It's an estimate. Irrigation systems aren't metered the way municipal water users are. State law requires irrigators to measure their water "within an accuracy of 10%" and report it annually to the DNR, but it's largely an honor system. There are no compliance checks.

Meanwhile, the stress of agriculture on the creek is evident.

In 2002, the Minnesota Pollution Control Agency (MPCA) listed Little Rock Creek as "impaired" for being too polluted to support cold-water-loving trout. Two more stretches of creek were added to the list in 2010 for lacking enough oxygen for fish and insects, and having excess nitrate from farm chemicals. More impairments, including too much bacteria, were added in 2020.

The creek's pollution finds its way to Little Rock Lake, where it empties before running to the Mississippi River, said Miranda Nichols, the MPCA's impaired-waters list coordinator. The lake's water quality "by any way you look at, is among the poorest in the state," she said.

Water quality is not the only problem.

As early as 2008, the state suspected the groundwater pumping was depleting the stream in the summer, said MPCA hydrologist Andrew Streitz. Facing a surge of irrigation applications near the creek in 2014, the DNR took a closer look.

The stream's water drops by up to a quarter in August during the worst years, the agency found. When that happens, a third of habitat for brown trout juveniles is lost along with a third of the habitat for adult johnny darters, an important forage fish for larger species. They are indicators, and any fish and insects using similar habitats will suffer. Adding to the puzzle: The drops in the creek's flows have occurred during the state's wettest decades, as climate change increases precipitation.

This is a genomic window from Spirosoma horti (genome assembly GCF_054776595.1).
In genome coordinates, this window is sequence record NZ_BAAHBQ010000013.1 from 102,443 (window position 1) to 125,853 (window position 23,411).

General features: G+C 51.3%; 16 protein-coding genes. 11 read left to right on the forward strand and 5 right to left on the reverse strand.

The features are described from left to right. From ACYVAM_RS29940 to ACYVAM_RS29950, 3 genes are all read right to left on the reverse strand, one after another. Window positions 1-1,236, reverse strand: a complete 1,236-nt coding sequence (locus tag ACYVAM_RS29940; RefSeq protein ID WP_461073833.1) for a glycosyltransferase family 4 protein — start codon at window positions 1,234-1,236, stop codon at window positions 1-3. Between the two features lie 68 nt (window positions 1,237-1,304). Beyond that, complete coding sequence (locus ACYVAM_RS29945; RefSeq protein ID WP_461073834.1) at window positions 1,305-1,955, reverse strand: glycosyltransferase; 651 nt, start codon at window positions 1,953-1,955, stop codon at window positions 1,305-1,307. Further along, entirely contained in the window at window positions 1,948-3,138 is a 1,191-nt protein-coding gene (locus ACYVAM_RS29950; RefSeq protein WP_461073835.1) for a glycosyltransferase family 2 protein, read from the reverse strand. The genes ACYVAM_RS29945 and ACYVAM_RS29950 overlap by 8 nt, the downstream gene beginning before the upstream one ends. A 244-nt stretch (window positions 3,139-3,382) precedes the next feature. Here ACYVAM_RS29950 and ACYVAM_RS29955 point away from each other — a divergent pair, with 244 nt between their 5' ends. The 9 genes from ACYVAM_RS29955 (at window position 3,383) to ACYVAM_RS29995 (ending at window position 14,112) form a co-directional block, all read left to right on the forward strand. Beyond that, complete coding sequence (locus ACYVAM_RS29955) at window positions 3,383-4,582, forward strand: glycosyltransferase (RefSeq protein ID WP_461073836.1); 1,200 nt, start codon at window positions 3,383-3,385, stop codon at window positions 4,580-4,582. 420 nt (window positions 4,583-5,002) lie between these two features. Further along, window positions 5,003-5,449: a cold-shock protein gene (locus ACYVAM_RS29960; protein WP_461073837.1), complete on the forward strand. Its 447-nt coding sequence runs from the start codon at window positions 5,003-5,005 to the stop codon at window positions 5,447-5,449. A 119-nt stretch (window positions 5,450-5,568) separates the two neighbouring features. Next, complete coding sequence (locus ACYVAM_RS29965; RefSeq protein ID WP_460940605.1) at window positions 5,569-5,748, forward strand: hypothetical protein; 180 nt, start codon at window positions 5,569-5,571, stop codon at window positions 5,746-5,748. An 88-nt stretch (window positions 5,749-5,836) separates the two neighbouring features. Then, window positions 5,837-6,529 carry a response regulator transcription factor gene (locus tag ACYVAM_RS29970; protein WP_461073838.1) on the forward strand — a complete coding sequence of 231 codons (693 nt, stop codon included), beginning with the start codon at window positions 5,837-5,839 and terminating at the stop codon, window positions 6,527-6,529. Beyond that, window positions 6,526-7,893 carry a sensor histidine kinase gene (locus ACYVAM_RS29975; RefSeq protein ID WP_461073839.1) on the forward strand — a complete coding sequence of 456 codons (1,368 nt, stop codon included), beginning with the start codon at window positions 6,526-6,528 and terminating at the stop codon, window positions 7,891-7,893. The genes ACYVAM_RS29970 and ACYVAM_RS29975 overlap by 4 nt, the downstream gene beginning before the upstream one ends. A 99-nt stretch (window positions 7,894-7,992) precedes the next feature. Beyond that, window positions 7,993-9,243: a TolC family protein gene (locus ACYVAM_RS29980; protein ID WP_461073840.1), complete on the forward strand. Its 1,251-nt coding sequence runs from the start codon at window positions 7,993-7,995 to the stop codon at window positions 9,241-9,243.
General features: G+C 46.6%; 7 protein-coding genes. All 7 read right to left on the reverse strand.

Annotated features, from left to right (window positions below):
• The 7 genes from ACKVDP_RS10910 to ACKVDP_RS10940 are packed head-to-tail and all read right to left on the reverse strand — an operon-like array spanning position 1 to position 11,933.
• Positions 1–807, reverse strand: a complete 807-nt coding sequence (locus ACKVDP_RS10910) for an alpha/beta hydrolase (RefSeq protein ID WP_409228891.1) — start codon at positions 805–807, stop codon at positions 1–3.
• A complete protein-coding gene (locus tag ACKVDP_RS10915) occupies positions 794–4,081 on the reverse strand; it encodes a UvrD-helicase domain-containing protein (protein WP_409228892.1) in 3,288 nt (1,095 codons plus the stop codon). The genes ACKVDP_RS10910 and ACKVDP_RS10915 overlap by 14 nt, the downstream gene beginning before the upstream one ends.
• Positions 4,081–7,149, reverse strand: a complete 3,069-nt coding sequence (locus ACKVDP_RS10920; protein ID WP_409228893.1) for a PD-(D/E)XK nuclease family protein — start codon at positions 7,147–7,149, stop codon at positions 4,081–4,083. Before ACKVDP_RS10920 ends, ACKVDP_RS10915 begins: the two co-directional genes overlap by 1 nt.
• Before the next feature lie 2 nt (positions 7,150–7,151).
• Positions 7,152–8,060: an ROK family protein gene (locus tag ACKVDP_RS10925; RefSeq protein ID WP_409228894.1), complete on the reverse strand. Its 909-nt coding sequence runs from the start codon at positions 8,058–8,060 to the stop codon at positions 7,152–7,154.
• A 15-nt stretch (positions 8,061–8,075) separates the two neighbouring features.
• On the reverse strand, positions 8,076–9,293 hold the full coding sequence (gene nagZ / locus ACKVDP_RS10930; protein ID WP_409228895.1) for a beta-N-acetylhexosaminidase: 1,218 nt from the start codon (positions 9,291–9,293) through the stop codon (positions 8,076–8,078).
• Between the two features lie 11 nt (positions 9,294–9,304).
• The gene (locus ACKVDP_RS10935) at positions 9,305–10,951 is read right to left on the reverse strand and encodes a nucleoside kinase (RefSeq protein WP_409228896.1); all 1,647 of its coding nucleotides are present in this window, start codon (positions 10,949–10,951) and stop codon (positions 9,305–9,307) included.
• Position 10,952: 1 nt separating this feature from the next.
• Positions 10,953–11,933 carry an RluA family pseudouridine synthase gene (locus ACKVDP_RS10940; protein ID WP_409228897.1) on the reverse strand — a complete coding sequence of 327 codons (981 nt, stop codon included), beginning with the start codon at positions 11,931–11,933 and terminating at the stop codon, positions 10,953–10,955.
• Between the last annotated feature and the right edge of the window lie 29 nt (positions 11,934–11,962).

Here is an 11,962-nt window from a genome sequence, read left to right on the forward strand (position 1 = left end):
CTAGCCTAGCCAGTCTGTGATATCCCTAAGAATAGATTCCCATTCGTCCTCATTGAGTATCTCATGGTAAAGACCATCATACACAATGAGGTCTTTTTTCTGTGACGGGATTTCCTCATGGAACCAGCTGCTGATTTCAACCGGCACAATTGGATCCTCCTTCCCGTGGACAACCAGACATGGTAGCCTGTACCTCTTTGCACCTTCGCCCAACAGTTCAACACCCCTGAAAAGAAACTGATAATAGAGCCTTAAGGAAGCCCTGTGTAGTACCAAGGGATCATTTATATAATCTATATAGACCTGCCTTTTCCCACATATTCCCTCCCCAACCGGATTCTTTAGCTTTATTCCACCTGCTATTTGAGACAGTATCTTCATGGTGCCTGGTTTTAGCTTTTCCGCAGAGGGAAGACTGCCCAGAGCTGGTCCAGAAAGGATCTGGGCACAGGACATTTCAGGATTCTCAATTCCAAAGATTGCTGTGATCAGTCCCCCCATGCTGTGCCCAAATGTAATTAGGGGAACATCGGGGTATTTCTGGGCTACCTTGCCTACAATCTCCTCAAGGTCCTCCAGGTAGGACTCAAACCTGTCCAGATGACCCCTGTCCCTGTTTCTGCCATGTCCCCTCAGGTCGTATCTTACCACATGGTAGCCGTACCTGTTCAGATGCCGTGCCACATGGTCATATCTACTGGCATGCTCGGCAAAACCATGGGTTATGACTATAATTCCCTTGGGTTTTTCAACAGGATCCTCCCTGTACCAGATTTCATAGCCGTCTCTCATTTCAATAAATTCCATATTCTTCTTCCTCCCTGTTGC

Making matters worse is the small dam on the creek in the Sartell Wildlife Management Area, about 3 miles north of Little Rock Lake. The DNR itself had it installed around 1978 for duck habitat, a practice now out of favor, the agency said. All the pooled water behind the dam has raised the creek's temperature — dangerous for cold-water fish such as trout.

The DNR continues stocking Little Rock Creek, pouring about 10,000 brown trout fingerlings annually along a 5-mile stretch. Some survive to adulthood, but almost none have reproduced, said Eric Altena, DNR area fisheries manager in Little Falls.

'Virtually worthless'

Growers are bewildered — and angry — that so much effort has been spent keeping a fish alive in a subpar stream that one called "nothing but a crick."

Marlene Schlichting, whose family has irrigated near the creek for decades, said the DNR has stocked the creek with trout since the early 1900s "and it never worked."

"When do you start to wonder if it's like we're trying to have a giraffe live in a climate where a giraffe can't live?" she asked.

The Schlichtings grow kidney beans, corn, potatoes, alfalfa and other crops. Without irrigation the land is "virtually worthless," Schlichting said.

"One out of every four years you might get a crop," she said.

Others said the shallow creek has always dried up on occasion. Steven Traut, president-elect of the Minnesota Water Well Association, said he shot carp in the creek in high school in the mid-1970s. The water was ankle deep then, he said. As he sees it, the situation is "way out of perspective."

"If you lose $30,000 of fish in the creek vs. hundreds of millions of dollars in crops because you don't let guys irrigate … somewhere we have to be economical," Traut said.

The DNR also recently discovered that some irrigators are actually pumping less water than they report, and that many may not be measuring within the 10% accuracy required by state law.